What good are democratic elections if the elected officials feel no responsibility to protect their own citizens and defend those who can’t defend themselves? A key factor that people are forgetting to talk about here is that Nigeria actually has an incredibly powerful, i.e. capable, military arm, ranked 47th in the world in Global Firepower’s Power Index score. The organization uses 50 factors to determine a nation's potential conventional military strength. Nigeria’s ranking puts it ahead of many developed or developing, stable nations, including Finland, Azerbaijan, Romania, Portugal, Argentina, Chile, Peru, Hungary, Kenya, Kuwait, Jordan and Lithuania.

In summary, Nigeria’s leaders are not sitting there with their hands completely tied. Yes, now that they claim to have found the location of the girls (with international help, I might add), they want to avoid firefights and risk harming the girls, which is sensible. However, why did the issue ever get this far? Nigeria has several hundred thousand personnel in its armed forces, yet they are doing an atrociously feeble job of defending the nation against Boko Haram, which according to Borno governor, Kashim Shettima, makes up a “minuscule” proportion of the population.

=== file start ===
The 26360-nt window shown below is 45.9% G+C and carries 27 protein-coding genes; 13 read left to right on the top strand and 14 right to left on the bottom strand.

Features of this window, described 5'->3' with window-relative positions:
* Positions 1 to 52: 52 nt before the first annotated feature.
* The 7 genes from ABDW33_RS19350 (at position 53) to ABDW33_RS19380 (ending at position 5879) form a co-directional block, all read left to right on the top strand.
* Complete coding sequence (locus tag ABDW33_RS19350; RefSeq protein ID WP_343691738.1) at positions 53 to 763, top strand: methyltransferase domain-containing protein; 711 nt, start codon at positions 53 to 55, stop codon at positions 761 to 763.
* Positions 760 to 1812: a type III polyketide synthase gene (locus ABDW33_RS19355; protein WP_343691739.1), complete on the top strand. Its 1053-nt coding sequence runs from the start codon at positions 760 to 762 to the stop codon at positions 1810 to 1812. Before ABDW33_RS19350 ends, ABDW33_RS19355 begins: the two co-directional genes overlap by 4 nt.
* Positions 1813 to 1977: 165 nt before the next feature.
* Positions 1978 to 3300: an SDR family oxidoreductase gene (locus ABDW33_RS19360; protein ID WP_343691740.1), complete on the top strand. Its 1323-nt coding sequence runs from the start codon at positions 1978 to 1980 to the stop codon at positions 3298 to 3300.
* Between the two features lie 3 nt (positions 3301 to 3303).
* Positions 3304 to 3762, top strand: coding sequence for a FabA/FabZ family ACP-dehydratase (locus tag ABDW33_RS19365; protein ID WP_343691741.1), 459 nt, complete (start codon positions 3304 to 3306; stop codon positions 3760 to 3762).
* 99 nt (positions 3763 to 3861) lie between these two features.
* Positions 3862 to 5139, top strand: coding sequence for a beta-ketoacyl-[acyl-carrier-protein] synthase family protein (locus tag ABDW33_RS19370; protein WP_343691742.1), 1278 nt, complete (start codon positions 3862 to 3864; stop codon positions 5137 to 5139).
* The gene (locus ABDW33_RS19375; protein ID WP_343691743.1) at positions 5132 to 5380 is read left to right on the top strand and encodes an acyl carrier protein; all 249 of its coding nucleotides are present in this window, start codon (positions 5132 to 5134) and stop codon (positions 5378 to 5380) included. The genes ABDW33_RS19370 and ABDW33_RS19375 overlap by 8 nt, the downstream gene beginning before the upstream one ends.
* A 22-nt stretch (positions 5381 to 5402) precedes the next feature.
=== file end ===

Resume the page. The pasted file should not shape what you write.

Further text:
Why did this internal mess get this far? If Nigeria has a robust, proficient military arm, coupled with a growing economy, how is a group of terrorists still wreaking such effective havoc across the nation?

The matter truly comes down to a matter of resolve, because while Boko Haram is well organized and has been successful in carrying out suicide bombings, they are not using high-tech, profound strategies that Nigeria is helpless against. Diverting some of this newfound economic wealth to the underdeveloped portions of the country, along with military postings and increased surveillance, could cripple Boko Haram’s capabilities and weaken them to a point where abductions and weekly bombings would be impossible.